Holly Schmidt is praying that 2016 brings an increase in medical volunteers and supplies to Bastimentos Island, Panama. Schmidt, who co-directs YWAM Ships Outpost Panama there with her husband, Tom, said the ministry has a number of goals for the new year. However, she has a new-found sense of urgency to make the base more dynamic in the area of health care after seeing locals struggle with everything from wound care to midwifery. Common wounds can often have tragic results if not tended to quickly.
One such incident occurred recently around dusk when a Ngobe boy went to Outpost Panama in search of Matthew Urspringer, who was there leading a short-term ministry team from YWAM Ships Kona. The boy was injured with a machete and was in serious need of first aid. The boy had recently met Urspringer while his team was working in the jungle.
Although Urspringer’s first-aid knowledge brought a measure of calm to the situation, volunteers at Outpost Panama were uncomfortable taking the additional step of administering antibiotics to the boy — whose name is Mark. No one on the scene had the medical training to know what to administer as well as an appropriate dosage, Schmidt said.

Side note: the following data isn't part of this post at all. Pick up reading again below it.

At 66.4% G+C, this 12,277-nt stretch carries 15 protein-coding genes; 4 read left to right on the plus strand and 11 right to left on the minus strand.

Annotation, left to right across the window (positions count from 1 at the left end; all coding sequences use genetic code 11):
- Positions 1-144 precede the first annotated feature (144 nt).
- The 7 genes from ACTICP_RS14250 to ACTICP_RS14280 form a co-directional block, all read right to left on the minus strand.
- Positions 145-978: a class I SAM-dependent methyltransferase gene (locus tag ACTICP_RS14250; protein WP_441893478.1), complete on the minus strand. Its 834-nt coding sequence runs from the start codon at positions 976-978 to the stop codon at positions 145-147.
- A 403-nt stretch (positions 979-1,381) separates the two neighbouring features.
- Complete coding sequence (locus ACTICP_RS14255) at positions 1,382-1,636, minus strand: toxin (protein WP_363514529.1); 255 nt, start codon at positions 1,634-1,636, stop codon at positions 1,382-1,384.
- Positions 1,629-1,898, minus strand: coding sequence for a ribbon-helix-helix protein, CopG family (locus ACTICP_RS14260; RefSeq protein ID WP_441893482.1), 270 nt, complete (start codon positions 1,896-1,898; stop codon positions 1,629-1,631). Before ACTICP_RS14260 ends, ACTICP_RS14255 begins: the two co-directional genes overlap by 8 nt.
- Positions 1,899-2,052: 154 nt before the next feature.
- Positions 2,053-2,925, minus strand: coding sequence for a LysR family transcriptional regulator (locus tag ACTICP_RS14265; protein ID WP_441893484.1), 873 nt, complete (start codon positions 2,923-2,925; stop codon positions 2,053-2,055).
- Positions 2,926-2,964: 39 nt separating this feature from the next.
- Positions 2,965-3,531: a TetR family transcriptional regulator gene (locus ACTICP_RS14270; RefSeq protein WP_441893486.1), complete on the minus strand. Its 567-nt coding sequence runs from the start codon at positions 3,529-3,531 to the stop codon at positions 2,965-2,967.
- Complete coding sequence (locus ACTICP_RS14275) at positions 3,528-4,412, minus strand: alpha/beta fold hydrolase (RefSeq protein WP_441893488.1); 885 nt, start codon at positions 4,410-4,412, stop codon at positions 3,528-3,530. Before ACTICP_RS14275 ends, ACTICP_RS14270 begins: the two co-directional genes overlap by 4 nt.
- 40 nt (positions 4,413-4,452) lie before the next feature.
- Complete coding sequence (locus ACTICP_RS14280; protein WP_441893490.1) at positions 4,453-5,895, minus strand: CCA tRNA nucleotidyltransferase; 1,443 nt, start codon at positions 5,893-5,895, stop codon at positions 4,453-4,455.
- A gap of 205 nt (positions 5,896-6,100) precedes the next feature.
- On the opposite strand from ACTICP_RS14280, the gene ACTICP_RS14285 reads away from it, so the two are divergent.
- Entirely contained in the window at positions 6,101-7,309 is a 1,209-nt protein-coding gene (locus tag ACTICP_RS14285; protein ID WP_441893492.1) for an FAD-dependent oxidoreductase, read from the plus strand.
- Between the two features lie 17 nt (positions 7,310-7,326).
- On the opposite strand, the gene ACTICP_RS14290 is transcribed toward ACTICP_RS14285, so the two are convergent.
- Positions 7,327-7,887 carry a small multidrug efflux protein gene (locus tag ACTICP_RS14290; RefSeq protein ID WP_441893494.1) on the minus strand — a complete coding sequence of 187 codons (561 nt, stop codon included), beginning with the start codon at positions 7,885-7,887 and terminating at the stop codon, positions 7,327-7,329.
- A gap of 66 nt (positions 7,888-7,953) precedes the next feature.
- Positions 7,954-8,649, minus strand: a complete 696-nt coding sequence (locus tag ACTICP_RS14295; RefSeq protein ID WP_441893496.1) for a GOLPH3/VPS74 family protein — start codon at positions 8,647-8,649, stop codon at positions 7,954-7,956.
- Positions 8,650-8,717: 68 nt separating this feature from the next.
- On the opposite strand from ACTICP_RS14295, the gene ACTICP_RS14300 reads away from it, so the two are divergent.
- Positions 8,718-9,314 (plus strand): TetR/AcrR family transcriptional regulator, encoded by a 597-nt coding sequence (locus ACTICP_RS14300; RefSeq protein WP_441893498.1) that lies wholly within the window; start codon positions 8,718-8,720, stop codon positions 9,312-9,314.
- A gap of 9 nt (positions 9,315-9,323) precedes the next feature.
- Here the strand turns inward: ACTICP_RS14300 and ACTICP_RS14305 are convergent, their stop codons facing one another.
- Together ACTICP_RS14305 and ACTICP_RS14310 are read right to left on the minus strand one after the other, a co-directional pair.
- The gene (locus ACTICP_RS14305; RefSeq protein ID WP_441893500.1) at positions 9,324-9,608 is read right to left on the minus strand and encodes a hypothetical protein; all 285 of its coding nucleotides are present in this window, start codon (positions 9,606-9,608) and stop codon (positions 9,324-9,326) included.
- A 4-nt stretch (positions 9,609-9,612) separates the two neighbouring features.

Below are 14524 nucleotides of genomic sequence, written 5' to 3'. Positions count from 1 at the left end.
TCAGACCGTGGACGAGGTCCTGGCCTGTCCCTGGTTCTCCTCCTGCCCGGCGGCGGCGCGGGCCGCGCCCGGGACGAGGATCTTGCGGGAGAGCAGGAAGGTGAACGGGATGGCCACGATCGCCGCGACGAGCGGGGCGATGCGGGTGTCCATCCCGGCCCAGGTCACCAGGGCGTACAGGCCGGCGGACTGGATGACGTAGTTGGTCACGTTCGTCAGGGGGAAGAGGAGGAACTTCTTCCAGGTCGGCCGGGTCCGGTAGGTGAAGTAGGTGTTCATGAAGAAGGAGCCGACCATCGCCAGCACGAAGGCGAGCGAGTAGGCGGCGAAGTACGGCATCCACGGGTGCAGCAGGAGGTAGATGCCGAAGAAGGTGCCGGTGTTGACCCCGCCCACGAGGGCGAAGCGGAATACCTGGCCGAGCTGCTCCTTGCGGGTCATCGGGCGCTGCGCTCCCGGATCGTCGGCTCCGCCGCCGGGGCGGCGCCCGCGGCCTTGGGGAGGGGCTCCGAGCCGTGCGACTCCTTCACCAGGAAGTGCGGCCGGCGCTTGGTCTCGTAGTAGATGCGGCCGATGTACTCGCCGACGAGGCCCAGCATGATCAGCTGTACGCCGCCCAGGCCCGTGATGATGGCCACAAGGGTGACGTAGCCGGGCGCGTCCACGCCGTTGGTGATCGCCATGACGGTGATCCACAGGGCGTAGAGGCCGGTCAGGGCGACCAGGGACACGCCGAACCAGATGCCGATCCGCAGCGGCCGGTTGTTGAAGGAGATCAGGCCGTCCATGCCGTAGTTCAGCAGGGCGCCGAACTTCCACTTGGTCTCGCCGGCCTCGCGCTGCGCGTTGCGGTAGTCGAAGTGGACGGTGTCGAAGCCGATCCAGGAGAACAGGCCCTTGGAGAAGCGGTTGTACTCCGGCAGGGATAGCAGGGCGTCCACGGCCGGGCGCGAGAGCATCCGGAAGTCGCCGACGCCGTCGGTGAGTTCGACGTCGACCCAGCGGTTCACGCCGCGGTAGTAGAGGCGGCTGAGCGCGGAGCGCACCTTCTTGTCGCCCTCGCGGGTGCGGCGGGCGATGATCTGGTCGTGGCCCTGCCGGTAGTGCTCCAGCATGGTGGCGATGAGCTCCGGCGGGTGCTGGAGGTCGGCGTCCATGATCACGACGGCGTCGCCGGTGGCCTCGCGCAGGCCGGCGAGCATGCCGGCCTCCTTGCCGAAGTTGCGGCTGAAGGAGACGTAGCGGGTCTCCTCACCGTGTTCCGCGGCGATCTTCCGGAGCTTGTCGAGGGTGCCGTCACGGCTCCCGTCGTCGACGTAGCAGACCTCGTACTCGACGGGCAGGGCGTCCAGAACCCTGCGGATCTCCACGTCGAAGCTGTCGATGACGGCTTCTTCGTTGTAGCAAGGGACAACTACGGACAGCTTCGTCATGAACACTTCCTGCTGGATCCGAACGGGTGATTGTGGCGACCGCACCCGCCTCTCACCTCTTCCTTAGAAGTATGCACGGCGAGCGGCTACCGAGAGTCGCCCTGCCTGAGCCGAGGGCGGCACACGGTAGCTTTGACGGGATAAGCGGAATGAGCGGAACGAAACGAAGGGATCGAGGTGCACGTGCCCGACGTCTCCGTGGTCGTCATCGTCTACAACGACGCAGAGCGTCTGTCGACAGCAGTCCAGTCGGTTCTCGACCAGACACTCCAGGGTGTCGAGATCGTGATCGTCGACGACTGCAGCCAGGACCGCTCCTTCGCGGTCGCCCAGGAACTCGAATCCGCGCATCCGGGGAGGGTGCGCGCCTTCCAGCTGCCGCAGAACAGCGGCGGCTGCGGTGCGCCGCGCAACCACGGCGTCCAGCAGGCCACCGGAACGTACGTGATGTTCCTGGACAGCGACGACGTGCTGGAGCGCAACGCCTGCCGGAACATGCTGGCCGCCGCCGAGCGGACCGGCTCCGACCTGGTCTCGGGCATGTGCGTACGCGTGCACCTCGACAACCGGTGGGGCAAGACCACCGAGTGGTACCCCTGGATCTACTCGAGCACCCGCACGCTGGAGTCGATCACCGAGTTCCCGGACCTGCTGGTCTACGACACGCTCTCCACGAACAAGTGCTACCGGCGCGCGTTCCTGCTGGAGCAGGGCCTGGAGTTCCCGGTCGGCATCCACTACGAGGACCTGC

Had the incident taken place a few months earlier, the boy would have been forced to wait until morning before sailing to a hospital. However, the base had recently acquired a panga boat after a fundraiser by the Port YWAM Kona team that visited Outpost Panama last spring. Urspringer, Eben-Ezer Martinez Reyes and Colter Scarborough used the boat to bring the boy to the nearest medical facility 30 minutes away on Colón Island. Still, the lack of medical personnel on staff left volunteers there with no safer option than to travel to the hospital under the pitch-blackness of night, Schmidt said.
“They took flashlights and went in to Isla Colón at dusk.They were able to park the boat at a fire-station dock,” Schmidt said. “Even before they got the boat tied up, the fireman had called an ambulance. The guys joked it was like a big taxi service.”
Mark received seven stitches on each lacerated finger, a tetanus shot and some antibiotics. Schmidt said despite the stress of that evening, it was an opportunity to establish relationships with the Ngobe villagers.
“I think some good will come out of it. Several of the neighbors from the village hung out here with us until Mark got home from the hospital,” Schmidt said. She also said she hopes villagers will ask for help from Outpost Panama volunteers more readily in the future.
“What’s striking about this contact was it took our neighbors over six hours to come ask for help. Yet, we really believe it was the mercy and kindness that began to open the door for a deeper relationship.”
Schmidt said the base is praying for a medical-supply closet and medical volunteers who could serve the needs on the base and in the community. Click here for a complete list of the needs at Outpost Panama and for contact information. Click here for more information on our base in Panama.